Responding to Department of Justice special counsel Robert Mueller’s indictment of 13 Russians and a secretive “troll farm” company for interfering in the 2016 election, President Donald Trump and his supporters have tried to frame the news as proof that neither Trump nor his former campaign staffers had deliberately worked with foreign actors.
In a public statement, the White House press office said that the president “has been fully briefed on this matter and is glad to see the Special Counsel’s investigation further indicates — that there was NO COLLUSION between the Trump campaign and Russia.”
Trump reiterated the claim in a tweet:
Many of the president’s media fans made the point as well:
It is true that the indictments and a statement by Deputy Attorney General Rod Rosenstein indicate that prosecutors have no evidence that Americans knowingly worked with professional Russian trolls. But to claim that Mueller has somehow cleared Trump and his former campaign staffers of illegal conduct is simply untrue.
In the first place, collusion is not a crime. That’s almost certainly why the word has become the preferred term of Trump supporters eager to defend their president.
As the Washington Post’s Matt Zapotosky noted last October in a story that quotes a number of legal experts, it is not illegal for an American to work in a limited capacity to promote shared policy views with foreign individuals. Nor is it illegal for an American to exchange information about campaigns.
“There could be something out there that stinks to high heaven but it doesn’t make it a violation of the law,” Jacob Frenkel, a former attorney in a past federal independent counsel investigation told Zapotosky.
In terms of Trump officials having colluded with overt or covert Russian government agents, we already know that it happened. Donald Trump Jr. has already publicly revealed that he, indicted former campaign chief Paul Manafort, and future top presidential counselor Jared Kushner had met with Natalia Veselnitskaya, an attorney known to have close connections to the Russian government, for the express purpose of obtaining secret, negative information about Trump’s 2016 Democratic opponent, Hillary Clinton.
We already know that Trump’s former foreign policy adviser, George Papadopoulos, has admitted to knowing about hacked emails stolen by Russians from Clinton’s campaign long before they became public information. And that Papadopoulos had been told about them by a Maltese foreign policy professor with ties to Russia. We also know that Papadopoulos’ former colleague, Carter Page, has admitted to having met with high-ranking Russian government officials during his time with the former Trump campaign and that he once described himself as “an informal adviser to the staff of the Kremlin,” the Russian government’s central seat of power.
We also know that Manafort worked for decades for various Eastern European politicians with strong ties to Russia, that he was millions of dollars in debt to several wealthy supporters of Putin, and that he had offered to provide “private briefings” to a Russian billionaire who is a close Putin ally.
There are plenty of other possible crimes that could have been committed by Trump or his former staffers during the course of their conversations with Russians or others working for them. One way would have been to encourage Russians to engage in criminal activity, such as by violating campaign finance laws by propagandizing Americans online as foreign nationals (the crime which Mueller on Friday accused the 13 Russians of doing).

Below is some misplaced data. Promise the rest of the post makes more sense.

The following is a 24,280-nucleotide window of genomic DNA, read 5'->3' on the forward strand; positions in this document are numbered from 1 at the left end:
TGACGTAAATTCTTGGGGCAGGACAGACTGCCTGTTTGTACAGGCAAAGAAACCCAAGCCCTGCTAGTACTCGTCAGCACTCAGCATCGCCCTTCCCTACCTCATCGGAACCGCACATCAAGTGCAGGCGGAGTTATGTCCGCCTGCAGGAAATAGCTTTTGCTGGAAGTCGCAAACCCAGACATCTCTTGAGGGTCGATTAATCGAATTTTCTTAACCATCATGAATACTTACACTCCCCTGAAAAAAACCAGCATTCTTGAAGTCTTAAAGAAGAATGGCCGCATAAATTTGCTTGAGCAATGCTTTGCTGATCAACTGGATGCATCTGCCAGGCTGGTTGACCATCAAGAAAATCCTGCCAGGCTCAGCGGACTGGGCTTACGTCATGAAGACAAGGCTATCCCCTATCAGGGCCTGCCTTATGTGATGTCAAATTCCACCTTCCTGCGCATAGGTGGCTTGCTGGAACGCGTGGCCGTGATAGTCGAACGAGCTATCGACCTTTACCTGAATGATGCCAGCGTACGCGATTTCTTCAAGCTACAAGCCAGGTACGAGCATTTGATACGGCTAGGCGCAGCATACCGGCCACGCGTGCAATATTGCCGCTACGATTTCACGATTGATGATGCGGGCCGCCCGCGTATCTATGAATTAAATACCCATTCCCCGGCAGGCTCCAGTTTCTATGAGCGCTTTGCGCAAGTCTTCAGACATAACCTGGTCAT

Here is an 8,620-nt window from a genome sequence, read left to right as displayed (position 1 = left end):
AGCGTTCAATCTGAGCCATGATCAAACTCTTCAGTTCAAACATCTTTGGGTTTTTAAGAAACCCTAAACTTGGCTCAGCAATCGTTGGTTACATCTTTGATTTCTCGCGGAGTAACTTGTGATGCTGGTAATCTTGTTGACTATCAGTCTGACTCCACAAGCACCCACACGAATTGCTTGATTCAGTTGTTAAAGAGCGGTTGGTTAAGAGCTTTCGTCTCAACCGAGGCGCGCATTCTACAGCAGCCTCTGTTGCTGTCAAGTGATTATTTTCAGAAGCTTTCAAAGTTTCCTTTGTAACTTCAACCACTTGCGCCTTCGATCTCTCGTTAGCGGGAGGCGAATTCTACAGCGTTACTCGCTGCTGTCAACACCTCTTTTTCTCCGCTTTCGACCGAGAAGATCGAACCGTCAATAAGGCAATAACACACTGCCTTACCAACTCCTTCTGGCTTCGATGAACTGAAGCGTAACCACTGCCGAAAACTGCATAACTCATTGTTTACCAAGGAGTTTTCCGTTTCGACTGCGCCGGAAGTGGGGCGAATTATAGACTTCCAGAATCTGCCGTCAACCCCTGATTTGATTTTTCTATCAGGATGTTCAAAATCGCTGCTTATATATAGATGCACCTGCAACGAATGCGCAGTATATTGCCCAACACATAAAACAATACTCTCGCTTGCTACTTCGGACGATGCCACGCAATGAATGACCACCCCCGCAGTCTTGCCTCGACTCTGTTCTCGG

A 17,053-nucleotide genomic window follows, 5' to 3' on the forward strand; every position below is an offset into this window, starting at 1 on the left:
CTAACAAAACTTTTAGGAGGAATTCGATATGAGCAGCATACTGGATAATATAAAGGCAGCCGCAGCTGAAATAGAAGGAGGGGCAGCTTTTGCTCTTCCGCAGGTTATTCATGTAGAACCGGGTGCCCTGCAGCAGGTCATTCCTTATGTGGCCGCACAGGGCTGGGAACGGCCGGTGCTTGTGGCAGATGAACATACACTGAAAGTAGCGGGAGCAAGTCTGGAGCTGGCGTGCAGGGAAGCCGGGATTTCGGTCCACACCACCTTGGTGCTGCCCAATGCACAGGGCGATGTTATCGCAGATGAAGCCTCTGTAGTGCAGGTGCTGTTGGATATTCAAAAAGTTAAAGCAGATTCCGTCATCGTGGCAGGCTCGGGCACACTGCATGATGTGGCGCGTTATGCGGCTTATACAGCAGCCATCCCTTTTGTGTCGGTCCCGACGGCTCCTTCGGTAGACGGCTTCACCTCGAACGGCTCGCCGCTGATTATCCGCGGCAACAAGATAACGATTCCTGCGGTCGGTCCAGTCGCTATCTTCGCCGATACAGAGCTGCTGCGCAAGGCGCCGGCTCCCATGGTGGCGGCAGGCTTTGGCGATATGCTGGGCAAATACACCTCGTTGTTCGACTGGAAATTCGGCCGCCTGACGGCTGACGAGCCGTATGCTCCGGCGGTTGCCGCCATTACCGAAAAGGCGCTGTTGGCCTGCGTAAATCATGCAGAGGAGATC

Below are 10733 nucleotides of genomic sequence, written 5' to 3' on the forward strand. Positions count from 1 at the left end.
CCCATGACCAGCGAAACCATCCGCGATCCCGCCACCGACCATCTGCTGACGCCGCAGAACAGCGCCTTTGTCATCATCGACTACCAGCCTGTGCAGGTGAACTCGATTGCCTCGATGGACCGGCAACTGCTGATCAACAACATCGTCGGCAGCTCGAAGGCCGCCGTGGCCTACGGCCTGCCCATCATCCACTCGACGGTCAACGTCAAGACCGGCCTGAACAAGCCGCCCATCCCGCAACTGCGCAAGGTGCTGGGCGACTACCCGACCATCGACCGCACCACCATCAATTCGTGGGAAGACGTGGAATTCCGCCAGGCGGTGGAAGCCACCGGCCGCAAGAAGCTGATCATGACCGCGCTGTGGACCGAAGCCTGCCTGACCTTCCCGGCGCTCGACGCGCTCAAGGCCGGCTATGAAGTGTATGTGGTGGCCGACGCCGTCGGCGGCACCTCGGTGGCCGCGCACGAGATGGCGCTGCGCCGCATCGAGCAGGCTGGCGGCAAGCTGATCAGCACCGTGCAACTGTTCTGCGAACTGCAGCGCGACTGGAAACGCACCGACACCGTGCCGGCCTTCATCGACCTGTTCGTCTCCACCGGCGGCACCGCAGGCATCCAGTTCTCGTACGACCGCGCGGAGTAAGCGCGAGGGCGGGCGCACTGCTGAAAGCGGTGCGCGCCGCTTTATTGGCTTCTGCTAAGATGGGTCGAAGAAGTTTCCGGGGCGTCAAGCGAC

Some of Trump’s critics have also charged that he may have committed a crime in July of 2016 when he urged Russian hackers to “find” some emails that FBI investigators said had been erased from an illegal private email server once used by Clinton during her time as secretary of state. Last June, the White House dismissed the remark as a joke.
Beyond the fact that collusion isn’t a crime in and of itself and that former Trump campaign workers have already admitted to dialoguing with Russians, the reality is that the latest indictments are only a small portion of the Mueller investigation. Bloomberg News confirmed this explicitly on Friday, citing an unnamed person “with knowledge of the probe” who said that the special prosecutor was continuing his work into former Trump staffers’ connections to Russians.
We still do not know the full extent of the special counsel’s case against Trump’s former campaign chairman Paul Manafort. While he and his partner Rick Gates have been indicted on 12 separate counts of money laundering, conspiracy, and perjury, it’s almost a certitude that those charges are only the beginning of the ones that Mueller wishes to level against Manafort.
Instead of being a complete case, the indictments appear to be part of an attempt to coerce Gates into testifying against Manafort and whoever else Mueller may have in his cross-hairs. That Gates is rumored to be close to a plea deal signifies that this is almost certainly true.
Mueller might also have a surprise or two for Jared Kushner, who has his own web of connections to Russian interests that is almost as extensive as Manafort’s. We also know that he was the White House official who instructed former national security adviser Michael Flynn to engage in secret talks with the Russian government before Trump had become president.
There's still a lot more to the Mueller investigation. We still don't know just what the prosecutor and his team will try to prove in court or what they will say in their final report. The president and his supporters may be terribly surprised if they actually believe their spin that this thing is over.